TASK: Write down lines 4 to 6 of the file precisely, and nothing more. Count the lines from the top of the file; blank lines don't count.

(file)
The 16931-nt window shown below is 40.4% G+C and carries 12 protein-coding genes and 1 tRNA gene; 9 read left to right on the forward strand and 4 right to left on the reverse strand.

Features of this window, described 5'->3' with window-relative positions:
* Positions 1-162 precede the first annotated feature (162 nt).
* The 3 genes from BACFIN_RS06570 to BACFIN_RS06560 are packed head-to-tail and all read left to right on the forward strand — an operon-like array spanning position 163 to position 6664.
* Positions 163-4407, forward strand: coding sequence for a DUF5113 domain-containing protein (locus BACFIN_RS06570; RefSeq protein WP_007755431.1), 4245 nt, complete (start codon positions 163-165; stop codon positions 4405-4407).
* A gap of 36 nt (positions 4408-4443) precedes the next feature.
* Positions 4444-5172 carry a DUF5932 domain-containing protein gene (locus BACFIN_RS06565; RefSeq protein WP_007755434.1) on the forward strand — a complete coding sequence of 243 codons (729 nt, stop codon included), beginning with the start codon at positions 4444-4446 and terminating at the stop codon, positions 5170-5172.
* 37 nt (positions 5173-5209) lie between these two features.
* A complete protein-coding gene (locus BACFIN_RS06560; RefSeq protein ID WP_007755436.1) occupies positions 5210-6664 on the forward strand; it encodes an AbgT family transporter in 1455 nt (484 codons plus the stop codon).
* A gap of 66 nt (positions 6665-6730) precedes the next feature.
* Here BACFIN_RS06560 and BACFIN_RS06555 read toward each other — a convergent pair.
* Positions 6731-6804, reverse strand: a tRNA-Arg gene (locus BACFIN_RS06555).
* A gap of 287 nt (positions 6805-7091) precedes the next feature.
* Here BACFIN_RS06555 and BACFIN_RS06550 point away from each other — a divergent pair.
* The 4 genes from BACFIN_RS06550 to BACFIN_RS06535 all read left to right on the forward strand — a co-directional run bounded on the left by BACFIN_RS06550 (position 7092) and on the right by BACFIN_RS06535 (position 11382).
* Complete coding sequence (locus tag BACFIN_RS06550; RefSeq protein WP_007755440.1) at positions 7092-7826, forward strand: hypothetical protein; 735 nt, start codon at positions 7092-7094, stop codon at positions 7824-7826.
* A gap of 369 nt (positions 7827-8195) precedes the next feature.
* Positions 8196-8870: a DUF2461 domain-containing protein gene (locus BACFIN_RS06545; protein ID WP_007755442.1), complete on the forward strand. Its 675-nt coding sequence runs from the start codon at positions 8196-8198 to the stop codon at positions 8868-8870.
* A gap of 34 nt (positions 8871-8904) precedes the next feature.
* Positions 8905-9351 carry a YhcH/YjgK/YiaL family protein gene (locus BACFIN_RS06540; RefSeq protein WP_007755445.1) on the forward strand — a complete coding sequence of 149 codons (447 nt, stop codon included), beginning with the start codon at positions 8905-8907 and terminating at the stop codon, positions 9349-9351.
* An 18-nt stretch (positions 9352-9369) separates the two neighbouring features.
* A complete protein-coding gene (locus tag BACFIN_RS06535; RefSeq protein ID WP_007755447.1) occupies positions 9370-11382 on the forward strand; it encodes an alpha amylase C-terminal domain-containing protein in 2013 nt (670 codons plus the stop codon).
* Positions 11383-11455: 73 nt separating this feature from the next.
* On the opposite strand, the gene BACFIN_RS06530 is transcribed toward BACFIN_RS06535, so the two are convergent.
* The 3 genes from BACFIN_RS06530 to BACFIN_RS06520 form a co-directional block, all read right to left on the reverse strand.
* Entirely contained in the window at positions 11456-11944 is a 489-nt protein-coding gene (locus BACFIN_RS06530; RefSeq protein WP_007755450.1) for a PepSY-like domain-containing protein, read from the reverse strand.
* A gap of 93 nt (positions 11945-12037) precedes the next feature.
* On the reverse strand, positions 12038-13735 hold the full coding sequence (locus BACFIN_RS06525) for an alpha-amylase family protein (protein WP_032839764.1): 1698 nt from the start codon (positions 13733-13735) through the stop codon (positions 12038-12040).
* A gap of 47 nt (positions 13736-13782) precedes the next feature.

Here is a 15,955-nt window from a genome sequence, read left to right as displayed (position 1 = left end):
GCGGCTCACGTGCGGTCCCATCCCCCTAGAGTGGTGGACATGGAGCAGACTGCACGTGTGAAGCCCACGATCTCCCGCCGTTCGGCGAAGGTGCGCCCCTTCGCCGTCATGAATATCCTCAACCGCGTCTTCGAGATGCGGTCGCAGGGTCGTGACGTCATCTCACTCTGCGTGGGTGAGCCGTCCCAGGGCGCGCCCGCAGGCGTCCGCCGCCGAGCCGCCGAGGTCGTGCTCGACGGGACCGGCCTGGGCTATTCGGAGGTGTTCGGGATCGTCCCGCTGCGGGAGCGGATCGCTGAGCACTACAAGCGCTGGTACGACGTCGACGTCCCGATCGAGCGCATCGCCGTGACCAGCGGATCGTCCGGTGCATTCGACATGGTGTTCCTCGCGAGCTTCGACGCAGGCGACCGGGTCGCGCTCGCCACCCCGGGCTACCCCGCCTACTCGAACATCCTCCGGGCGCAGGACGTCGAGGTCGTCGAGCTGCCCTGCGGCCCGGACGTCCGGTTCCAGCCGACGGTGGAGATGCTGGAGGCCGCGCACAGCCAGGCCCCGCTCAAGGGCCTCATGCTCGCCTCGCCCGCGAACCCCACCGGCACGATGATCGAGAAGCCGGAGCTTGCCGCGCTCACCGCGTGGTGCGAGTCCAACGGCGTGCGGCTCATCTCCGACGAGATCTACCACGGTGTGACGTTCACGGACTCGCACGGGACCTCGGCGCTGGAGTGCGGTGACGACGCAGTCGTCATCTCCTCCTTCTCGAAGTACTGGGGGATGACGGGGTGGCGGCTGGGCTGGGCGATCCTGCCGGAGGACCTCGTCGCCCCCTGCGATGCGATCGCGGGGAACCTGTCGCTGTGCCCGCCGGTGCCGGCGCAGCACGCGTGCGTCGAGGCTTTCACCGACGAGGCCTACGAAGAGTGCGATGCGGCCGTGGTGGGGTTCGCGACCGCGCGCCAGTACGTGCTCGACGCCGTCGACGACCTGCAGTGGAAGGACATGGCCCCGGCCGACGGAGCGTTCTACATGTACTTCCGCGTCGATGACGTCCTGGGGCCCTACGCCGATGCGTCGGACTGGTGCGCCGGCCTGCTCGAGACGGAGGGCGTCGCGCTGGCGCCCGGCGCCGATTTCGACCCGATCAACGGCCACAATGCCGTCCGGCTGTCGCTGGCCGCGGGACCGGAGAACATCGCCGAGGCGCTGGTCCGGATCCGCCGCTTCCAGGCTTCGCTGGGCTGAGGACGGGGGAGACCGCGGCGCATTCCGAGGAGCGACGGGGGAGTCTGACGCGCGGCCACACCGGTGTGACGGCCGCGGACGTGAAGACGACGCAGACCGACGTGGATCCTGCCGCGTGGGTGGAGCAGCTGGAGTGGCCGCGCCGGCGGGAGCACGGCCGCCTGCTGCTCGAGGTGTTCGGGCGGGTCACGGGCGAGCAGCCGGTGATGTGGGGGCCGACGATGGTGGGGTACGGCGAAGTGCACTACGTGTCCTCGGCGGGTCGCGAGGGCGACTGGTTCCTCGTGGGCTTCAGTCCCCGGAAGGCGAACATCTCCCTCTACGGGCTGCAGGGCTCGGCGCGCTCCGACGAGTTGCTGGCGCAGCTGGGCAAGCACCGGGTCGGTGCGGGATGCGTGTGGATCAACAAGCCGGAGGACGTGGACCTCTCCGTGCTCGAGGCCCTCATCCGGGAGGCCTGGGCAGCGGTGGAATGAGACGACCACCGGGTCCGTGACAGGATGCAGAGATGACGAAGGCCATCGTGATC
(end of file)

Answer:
* The 3 genes from BACFIN_RS06570 to BACFIN_RS06560 are packed head-to-tail and all read left to right on the forward strand — an operon-like array spanning position 163 to position 6664.
* Positions 163-4407, forward strand: coding sequence for a DUF5113 domain-containing protein (locus BACFIN_RS06570; RefSeq protein WP_007755431.1), 4245 nt, complete (start codon positions 163-165; stop codon positions 4405-4407).
* A gap of 36 nt (positions 4408-4443) precedes the next feature.